All of the "sensor cleaning" instructions I've found are actually for cleaning the IR low pass filter in front of it. Unfortunately, I've got a tiny bit of tape residue on the actual CMOS sensor of the camera. (Not to worry, this is a $40 camera not a DSLR.) Any suggestions on cleaning off the tape residue?


  • \$\begingroup\$ How is that even possible, did you forcibly remove the IR filter somehow? \$\endgroup\$ Feb 5, 2013 at 4:13
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    \$\begingroup\$ Buy another $40 camera. \$\endgroup\$
    – MikeW
    Feb 5, 2013 at 4:21
  • \$\begingroup\$ It's intended as a security camera, so it's built without an IR filter. Ironically, the tape residue got on there in the course of adding an IR filter. (I tested the setup by taping the IR cutoff glass inside. It worked great, but, when I was disassembling it to mount the glass more securely, the tape slipped onto the sensor.) I've actually had a good bit of success by gently brushing the sensor with a microfiber cloth. I haven't managed to get the last little bit off this way, though, so I'm hoping someone might suggest a safe chemical to use. Otherwise, I'll just keep rubbing (gently). \$\endgroup\$
    – user16001
    Feb 5, 2013 at 5:08
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    \$\begingroup\$ In that case I'm positive it'll still have a filter/cover over the sensor - even if it doesn't filter the IR. I believe the only time you'd ever be exposed to a sensor without any plastic/glass layer over it would be if you forcibly removed it. \$\endgroup\$ Feb 5, 2013 at 13:00

3 Answers 3


Apart from filtering IR, one of the IR filter's other main roles is to protect the sensor underneath.

Depending on the technology used, the surface of a sensor is not smooth, so it needs some type of cover, otherwise you would never be able to get dust particles out of the the millions of tiny microlenses on its surface. It just makes sense for manufacturers to make that cover also incorporate the IR and low pass filter. If you've somehow managed to pull off that filter(s) and have dust actually on the surface underneath, I don't think there is any way to clean it without damaging it.

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    \$\begingroup\$ Any mechanical effort to remove the residue is almost certainly going to damage the microlens structure. But go ahead and do whatever you like with the understanding that you have $40 of sunken cost in this. Maybe at best you can see the effect of damaging the surface of a sensor (pix please). \$\endgroup\$
    – Skaperen
    Feb 5, 2013 at 5:20

I Suspect very, very strongly that you're not trying to actually clean the silicon surface, but merely the cover-glass that is integrated into almost every CCD/CMOS sensor available. If the sensor it truly exposed, you will indeed have to be very careful, as you're likely to damage the bond-wires by contacting them, even with the softest of brushes.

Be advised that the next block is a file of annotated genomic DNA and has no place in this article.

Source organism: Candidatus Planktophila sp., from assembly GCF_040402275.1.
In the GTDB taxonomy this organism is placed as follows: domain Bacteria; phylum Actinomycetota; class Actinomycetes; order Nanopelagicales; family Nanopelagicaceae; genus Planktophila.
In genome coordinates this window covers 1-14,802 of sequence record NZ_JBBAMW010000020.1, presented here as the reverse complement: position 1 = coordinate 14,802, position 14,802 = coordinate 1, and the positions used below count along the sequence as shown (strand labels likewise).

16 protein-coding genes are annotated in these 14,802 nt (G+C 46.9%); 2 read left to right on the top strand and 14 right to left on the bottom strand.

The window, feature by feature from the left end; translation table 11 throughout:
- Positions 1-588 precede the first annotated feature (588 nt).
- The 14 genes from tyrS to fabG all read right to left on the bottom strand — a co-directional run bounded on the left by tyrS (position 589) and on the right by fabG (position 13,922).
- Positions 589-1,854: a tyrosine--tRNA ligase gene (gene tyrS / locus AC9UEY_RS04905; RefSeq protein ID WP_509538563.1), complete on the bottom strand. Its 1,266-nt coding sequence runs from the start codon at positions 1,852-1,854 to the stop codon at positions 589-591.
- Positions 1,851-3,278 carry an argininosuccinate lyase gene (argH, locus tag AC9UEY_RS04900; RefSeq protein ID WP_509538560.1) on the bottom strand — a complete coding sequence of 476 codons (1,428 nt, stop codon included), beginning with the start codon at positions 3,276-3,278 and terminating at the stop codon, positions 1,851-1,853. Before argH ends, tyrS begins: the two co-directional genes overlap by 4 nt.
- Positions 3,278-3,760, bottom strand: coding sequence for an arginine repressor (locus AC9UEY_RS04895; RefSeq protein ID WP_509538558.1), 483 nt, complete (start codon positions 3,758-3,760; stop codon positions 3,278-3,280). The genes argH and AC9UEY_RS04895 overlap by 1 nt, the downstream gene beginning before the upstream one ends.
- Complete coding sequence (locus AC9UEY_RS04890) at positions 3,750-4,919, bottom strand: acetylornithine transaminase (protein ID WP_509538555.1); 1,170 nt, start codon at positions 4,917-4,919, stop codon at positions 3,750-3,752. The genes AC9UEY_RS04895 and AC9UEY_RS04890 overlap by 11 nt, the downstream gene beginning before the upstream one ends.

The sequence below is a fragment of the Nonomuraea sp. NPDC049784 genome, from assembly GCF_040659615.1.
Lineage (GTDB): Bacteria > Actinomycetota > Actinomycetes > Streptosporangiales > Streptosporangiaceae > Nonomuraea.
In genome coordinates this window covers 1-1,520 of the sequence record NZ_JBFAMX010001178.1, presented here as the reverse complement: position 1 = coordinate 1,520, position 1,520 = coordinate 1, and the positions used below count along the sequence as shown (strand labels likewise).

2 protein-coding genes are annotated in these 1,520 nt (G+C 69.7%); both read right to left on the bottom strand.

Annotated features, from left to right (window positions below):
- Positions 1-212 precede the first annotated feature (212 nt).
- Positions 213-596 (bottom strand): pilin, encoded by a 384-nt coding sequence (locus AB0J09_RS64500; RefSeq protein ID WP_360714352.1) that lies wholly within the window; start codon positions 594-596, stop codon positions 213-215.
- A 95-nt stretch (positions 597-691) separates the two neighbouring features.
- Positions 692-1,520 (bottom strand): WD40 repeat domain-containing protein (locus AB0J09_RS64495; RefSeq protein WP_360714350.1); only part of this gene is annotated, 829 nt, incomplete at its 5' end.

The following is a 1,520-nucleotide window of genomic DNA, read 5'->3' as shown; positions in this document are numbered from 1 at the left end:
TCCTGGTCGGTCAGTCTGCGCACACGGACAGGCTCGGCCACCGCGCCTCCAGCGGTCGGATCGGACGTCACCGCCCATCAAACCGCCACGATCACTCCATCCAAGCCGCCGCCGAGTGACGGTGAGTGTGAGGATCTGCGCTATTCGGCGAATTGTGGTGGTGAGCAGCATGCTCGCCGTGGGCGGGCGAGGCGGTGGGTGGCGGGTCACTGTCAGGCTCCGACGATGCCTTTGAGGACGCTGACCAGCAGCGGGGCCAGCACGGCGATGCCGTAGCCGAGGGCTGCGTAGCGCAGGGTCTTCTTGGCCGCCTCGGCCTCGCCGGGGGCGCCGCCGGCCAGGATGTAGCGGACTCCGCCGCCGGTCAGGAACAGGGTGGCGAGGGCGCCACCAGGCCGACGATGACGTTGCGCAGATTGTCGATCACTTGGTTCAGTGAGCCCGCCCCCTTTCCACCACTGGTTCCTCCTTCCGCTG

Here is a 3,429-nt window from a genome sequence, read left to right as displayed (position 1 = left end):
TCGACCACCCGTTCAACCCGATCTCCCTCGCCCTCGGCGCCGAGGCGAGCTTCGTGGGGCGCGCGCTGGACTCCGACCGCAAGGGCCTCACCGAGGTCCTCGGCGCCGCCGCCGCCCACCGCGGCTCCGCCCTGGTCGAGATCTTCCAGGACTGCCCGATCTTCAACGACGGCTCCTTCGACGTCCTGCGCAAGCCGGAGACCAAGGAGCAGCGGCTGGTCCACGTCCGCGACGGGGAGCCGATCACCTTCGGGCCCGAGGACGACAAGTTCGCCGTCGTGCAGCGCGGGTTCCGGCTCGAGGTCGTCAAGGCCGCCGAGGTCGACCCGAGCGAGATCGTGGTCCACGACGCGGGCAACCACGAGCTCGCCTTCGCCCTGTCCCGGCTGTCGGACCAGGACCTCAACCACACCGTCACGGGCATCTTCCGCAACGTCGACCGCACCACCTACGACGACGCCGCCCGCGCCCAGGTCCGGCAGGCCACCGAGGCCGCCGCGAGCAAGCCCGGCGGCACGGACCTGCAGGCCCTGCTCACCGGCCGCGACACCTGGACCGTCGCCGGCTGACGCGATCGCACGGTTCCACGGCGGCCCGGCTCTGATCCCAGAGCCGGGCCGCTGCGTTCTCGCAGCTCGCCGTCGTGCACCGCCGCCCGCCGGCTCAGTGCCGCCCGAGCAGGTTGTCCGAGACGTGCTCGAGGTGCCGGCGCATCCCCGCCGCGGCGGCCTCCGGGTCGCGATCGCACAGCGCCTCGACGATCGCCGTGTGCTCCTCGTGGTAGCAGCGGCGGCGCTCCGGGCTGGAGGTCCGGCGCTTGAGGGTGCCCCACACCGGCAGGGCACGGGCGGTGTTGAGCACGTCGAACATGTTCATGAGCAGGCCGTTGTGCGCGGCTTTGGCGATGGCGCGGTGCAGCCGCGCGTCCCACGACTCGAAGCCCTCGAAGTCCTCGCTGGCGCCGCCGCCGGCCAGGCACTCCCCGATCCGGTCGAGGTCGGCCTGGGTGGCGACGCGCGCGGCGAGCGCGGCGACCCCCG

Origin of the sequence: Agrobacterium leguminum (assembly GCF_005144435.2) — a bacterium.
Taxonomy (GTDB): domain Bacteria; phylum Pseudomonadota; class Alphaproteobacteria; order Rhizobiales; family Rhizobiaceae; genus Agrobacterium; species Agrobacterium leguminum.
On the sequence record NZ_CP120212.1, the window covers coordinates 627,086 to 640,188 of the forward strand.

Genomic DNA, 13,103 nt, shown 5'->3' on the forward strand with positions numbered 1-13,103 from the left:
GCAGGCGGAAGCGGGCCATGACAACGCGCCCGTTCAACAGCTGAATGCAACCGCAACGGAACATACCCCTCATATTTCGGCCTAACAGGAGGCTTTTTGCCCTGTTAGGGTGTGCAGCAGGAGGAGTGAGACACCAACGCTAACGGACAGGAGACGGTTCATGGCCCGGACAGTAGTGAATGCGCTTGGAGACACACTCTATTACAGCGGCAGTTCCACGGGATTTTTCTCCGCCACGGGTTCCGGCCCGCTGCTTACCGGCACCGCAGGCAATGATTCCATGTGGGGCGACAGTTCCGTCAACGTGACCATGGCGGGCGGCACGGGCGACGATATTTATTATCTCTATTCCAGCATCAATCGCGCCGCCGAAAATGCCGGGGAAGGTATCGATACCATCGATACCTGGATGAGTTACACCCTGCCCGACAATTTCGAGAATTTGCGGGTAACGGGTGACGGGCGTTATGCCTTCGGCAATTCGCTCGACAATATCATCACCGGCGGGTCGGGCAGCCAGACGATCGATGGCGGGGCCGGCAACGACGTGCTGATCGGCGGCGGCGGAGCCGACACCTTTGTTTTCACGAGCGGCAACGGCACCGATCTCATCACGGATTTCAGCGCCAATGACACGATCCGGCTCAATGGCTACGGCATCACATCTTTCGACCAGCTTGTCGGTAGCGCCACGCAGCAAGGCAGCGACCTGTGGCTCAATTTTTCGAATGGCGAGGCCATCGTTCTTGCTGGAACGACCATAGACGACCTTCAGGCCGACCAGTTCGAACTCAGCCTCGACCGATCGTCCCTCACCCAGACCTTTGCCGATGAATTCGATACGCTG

Anyways, if you are indeed just trying to clean the cover-glass on the image sensor package, the method for cleaning the sensor is the same as cleaning an IR-cut filter.

If you actually have a security camera that doesn't have a glass cover integrated into the die package for the image sensor, I would be very surprised.

Can you tell me where you bought it? I have some experiments that would benefit from having access to a bare-die image sensor.

  • \$\begingroup\$ Yeah, seconded for curiosity where to find naked sensors! What brand camera etc? \$\endgroup\$
    – NULLZ
    Feb 5, 2013 at 11:33

I have an idea, If you have the time, chemicals, skills and patience...

Remove the CMOS sensor from the camera and make sure there are as few bits attached to it as possible.

Then. I recommend that you try and get some of the tape that was originally got stuck to the CMOS and experiment with the chemicals to see what dissolves it best before you try it on the CMOS. Look for solvent lists like this

When you find a chemical that works, then try and research the chemical interactions between it and polysilicon (note there are many substances on the CMOS sensor so you might have to do a lot of research...)

Using something like acetone, perhaps butane lighter fluid to try to dissolve the (tape-residue)glue Note (If you can get something like compressed butane fluid to work then you could potentially use it to dissolve and blow away the residue)

When you've found something that dissolves the glue then use it, get a bottle of de-ionized water, rinse with de-ionized water, repeat and dry out in a sterile condition if you can.

Try to replace, and test.

Remember, be safe, things like acetone and butane are highly flammable, can be toxic and some more advanced solvents can be carcinogenic.

If you (or anyone else reading this) do this, you have to let me know if it works and how it went down!

Lastly. Its a $40 camera, think of all the fun you're now having with it! :D

  • \$\begingroup\$ Acetone! Great stuff for removing things like bad photo-resist from your wafer. \$\endgroup\$
    – Phil
    Feb 5, 2013 at 17:15
  • \$\begingroup\$ But can interact with some of the substances in CMOS sensors i believe. Best to test that it works first on any glues! \$\endgroup\$
    – NULLZ
    Feb 6, 2013 at 13:54

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